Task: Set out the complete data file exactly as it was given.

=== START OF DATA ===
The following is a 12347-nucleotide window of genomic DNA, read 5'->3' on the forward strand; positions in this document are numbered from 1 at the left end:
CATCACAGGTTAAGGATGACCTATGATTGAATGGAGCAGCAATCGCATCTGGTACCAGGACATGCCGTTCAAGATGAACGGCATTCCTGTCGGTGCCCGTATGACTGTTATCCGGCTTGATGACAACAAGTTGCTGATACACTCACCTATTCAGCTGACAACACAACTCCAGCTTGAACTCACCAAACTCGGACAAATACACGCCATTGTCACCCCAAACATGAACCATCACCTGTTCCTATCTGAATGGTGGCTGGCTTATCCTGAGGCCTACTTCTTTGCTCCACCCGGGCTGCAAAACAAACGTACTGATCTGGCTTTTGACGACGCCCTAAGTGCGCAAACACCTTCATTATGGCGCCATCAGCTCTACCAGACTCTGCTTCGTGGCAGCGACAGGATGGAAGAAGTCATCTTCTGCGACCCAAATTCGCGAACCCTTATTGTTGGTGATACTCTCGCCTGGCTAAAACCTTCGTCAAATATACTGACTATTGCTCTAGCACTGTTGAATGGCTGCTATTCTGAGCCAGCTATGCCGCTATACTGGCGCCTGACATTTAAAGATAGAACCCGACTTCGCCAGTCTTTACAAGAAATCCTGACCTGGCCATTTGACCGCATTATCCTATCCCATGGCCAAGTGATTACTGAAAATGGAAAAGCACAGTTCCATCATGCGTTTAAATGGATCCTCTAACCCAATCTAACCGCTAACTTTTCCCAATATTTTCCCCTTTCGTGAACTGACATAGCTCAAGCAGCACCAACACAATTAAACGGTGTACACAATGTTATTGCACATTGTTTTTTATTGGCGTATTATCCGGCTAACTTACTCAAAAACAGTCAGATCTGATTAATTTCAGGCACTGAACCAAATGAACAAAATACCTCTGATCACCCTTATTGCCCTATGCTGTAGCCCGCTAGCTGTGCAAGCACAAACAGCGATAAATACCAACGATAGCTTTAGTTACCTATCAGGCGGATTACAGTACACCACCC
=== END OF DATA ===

The following is a 12347-nucleotide window of genomic DNA, read 5'->3' on the forward strand; positions in this document are numbered from 1 at the left end:
CATCACAGGTTAAGGATGACCTATGATTGAATGGAGCAGCAATCGCATCTGGTACCAGGACATGCCGTTCAAGATGAACGGCATTCCTGTCGGTGCCCGTATGACTGTTATCCGGCTTGATGACAACAAGTTGCTGATACACTCACCTATTCAGCTGACAACACAACTCCAGCTTGAACTCACCAAACTCGGACAAATACACGCCATTGTCACCCCAAACATGAACCATCACCTGTTCCTATCTGAATGGTGGCTGGCTTATCCTGAGGCCTACTTCTTTGCTCCACCCGGGCTGCAAAACAAACGTACTGATCTGGCTTTTGACGACGCCCTAAGTGCGCAAACACCTTCATTATGGCGCCATCAGCTCTACCAGACTCTGCTTCGTGGCAGCGACAGGATGGAAGAAGTCATCTTCTGCGACCCAAATTCGCGAACCCTTATTGTTGGTGATACTCTCGCCTGGCTAAAACCTTCGTCAAATATACTGACTATTGCTCTAGCACTGTTGAATGGCTGCTATTCTGAGCCAGCTATGCCGCTATACTGGCGCCTGACATTTAAAGATAGAACCCGACTTCGCCAGTCTTTACAAGAAATCCTGACCTGGCCATTTGACCGCATTATCCTATCCCATGGCCAAGTGATTACTGAAAATGGAAAAGCACAGTTCCATCATGCGTTTAAATGGATCCTCTAACCCAATCTAACCGCTAACTTTTCCCAATATTTTCCCCTTTCGTGAACTGACATAGCTCAAGCAGCACCAACACAATTAAACGGTGTACACAATGTTATTGCACATTGTTTTTTATTGGCGTATTATCCGGCTAACTTACTCAAAAACAGTCAGATCTGATTAATTTCAGGCACTGAACCAAATGAACAAAATACCTCTGATCACCCTTATTGCCCTATGCTGTAGCCCGCTAGCTGTGCAAGCACAAACAGCGATAAATACCAACGATAGCTTTAGTTACCTATCAGGCGGATTACAGTACACCACCC